The End Of Net Neutrality?


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A rather worrying story appeared almost simultaneously in The New York Times, Washington Post, Bloomberg and Politico yesterday. The story was of a deal between Google and Verizon (American broadband and telecoms company) to end the ‘neutrality’ of Internet services, and introduce tariffs where you can gain quicker speeds by paying more. We already have different pricing options for the Internet speed coming into our houses, but this would introduce another level by making individual sites faster or slower, such as YouTube.

The reason so much has been made of this, is that since the beginning of the Internet, it has been a level playing field, allowing all content to move at the same speed regardless of what it was. If this was to change it would turn the whole internet into a pay-per-view, cable TV system.

The American FCC (Federal Communications Commission) has also been denied the power to police Verizon (amongst others) after a previous bungle by the bush-era FCC. Combine that with the power Google commands and it suddenly looks like a scary prospect, especially as this is where the future of radio, TV, music, information and many other things undoubtedly is.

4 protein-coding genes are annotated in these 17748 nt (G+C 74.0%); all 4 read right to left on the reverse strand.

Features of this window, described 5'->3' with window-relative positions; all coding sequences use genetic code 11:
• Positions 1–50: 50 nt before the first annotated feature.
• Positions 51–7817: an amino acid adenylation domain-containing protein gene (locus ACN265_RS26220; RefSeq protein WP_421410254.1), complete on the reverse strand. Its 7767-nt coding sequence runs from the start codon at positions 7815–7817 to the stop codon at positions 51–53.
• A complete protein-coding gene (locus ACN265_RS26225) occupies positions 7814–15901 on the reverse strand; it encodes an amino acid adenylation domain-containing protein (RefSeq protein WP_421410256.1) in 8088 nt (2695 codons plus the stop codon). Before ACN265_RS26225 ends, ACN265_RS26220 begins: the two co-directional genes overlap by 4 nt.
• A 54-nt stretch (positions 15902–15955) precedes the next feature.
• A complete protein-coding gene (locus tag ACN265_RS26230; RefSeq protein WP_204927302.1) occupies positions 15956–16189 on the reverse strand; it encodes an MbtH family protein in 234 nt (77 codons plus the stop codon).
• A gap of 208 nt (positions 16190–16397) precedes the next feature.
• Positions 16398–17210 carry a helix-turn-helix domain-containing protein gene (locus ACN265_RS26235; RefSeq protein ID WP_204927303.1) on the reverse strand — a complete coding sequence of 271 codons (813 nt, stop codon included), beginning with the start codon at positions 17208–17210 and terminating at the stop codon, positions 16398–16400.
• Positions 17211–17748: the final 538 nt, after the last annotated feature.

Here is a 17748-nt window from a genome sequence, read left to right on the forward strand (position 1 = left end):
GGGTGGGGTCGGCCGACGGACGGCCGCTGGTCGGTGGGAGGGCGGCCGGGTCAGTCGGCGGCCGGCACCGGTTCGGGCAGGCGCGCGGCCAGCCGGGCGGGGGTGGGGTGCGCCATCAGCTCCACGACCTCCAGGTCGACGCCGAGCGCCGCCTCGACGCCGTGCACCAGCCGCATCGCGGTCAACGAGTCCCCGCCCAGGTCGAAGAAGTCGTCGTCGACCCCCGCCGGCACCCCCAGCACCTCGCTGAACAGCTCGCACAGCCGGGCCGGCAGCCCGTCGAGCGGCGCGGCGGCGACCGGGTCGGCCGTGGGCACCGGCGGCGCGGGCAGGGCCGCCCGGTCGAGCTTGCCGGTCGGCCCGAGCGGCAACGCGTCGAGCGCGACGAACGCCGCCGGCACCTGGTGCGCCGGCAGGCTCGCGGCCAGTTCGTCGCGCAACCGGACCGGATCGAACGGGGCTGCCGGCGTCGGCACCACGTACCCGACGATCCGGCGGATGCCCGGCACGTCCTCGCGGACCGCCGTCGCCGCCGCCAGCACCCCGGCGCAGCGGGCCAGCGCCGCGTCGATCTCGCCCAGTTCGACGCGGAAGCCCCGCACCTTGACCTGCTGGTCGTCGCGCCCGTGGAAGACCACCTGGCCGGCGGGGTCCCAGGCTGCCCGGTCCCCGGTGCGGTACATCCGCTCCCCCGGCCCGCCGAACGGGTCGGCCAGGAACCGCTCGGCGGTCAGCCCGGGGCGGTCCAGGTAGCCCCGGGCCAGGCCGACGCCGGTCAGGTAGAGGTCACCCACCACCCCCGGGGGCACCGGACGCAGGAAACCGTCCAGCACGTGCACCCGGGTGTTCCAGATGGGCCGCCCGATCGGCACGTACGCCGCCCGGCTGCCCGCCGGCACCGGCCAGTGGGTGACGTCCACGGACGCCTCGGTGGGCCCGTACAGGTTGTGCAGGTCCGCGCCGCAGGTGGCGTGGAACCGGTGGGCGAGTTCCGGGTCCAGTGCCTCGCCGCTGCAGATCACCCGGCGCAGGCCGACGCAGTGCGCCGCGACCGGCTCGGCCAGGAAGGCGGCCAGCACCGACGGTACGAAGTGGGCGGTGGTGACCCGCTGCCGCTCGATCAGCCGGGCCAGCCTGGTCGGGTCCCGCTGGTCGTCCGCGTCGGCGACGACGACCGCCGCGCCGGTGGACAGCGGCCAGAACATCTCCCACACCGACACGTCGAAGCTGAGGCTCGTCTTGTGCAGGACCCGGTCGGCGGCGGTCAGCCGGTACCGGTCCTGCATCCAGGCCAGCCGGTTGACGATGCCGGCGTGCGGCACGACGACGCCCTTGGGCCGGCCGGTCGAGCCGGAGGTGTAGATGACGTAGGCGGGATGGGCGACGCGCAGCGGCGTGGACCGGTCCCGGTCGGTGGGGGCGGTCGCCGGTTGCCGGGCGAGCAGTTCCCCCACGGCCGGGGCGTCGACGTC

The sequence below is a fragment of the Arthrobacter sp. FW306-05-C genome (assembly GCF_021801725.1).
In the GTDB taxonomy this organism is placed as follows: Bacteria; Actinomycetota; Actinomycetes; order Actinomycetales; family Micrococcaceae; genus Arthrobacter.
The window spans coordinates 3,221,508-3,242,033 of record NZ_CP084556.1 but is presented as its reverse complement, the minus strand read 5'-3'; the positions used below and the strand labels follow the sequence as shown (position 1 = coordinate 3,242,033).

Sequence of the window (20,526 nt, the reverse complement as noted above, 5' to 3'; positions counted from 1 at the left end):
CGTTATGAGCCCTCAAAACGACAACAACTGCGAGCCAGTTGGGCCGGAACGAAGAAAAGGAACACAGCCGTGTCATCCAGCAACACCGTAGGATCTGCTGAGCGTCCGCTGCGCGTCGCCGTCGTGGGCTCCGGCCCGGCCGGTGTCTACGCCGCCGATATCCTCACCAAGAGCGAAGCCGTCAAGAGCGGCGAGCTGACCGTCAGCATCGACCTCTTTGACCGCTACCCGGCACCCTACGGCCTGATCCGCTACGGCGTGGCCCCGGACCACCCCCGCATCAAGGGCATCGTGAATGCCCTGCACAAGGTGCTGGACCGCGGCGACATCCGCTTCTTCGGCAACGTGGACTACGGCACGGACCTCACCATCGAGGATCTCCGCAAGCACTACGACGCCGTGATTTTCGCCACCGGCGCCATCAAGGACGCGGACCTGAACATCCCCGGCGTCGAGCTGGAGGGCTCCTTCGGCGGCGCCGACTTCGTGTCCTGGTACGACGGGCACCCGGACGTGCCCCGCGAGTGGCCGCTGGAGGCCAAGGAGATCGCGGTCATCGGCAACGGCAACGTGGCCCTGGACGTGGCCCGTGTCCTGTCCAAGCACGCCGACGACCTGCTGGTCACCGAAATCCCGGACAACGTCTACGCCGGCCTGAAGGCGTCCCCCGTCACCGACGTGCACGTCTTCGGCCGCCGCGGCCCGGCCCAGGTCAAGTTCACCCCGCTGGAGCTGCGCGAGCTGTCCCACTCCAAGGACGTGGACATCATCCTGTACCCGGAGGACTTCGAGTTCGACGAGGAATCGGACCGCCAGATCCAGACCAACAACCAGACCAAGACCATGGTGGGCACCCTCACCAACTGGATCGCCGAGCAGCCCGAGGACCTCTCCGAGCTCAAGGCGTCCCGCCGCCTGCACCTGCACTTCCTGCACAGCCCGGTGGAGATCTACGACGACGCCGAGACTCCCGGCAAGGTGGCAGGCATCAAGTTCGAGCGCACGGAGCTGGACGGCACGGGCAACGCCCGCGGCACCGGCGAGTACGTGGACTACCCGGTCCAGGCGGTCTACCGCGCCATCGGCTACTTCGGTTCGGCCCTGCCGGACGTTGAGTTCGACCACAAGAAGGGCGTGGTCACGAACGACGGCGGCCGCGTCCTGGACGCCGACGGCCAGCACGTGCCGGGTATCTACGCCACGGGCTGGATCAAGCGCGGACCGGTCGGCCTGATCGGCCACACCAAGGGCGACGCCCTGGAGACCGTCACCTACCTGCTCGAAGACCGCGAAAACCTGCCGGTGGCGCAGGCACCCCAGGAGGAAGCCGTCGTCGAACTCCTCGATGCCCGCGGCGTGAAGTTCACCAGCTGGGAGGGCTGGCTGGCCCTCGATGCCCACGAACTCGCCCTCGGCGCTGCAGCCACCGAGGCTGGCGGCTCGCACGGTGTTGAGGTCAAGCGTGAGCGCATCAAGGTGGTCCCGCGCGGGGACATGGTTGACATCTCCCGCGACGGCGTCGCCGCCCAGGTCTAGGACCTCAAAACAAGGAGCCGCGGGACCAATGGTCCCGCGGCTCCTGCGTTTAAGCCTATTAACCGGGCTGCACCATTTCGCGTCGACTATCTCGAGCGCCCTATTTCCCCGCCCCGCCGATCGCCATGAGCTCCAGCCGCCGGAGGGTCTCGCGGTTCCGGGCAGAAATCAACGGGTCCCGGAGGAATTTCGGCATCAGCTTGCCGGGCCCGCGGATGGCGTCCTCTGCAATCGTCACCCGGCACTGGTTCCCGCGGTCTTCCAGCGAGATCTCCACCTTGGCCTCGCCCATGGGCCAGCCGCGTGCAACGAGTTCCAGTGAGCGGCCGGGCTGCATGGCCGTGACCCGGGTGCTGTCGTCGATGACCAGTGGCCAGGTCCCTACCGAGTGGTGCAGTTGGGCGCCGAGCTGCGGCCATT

It is currently being debated whether this is a hoax, as all the papers quoted an ‘anonymous source’ for the information, and all the stories are slightly different, whilst Google and Verizon vehemently deny any deal, as they would. Some people doubt that Google would go so far from their company motto of “Don’t be evil”, but more are of the view that Google has slowly and quietly been sacrificing it’s principles over the last few years in the name of profit.

To finish up, here’s a quote from Google CEO Eric Schmidt way back in 2006, when they were unquestionably no.1, way before Bing arrived and started stealing their market share.

Today the Internet is an information highway where anybody – no matter how large or small, how traditional or unconventional – has equal access. But the phone and cable monopolies, who control almost all Internet access, want the power to choose who gets access to high-speed lanes and whose content gets seen first and fastest. They want to build a two-tiered system and block the on-ramps for those who can’t pay.

There is, apparently, to be an announcement on Monday. You might want to take the weekend to say goodbye to the net as you know it, just in case.

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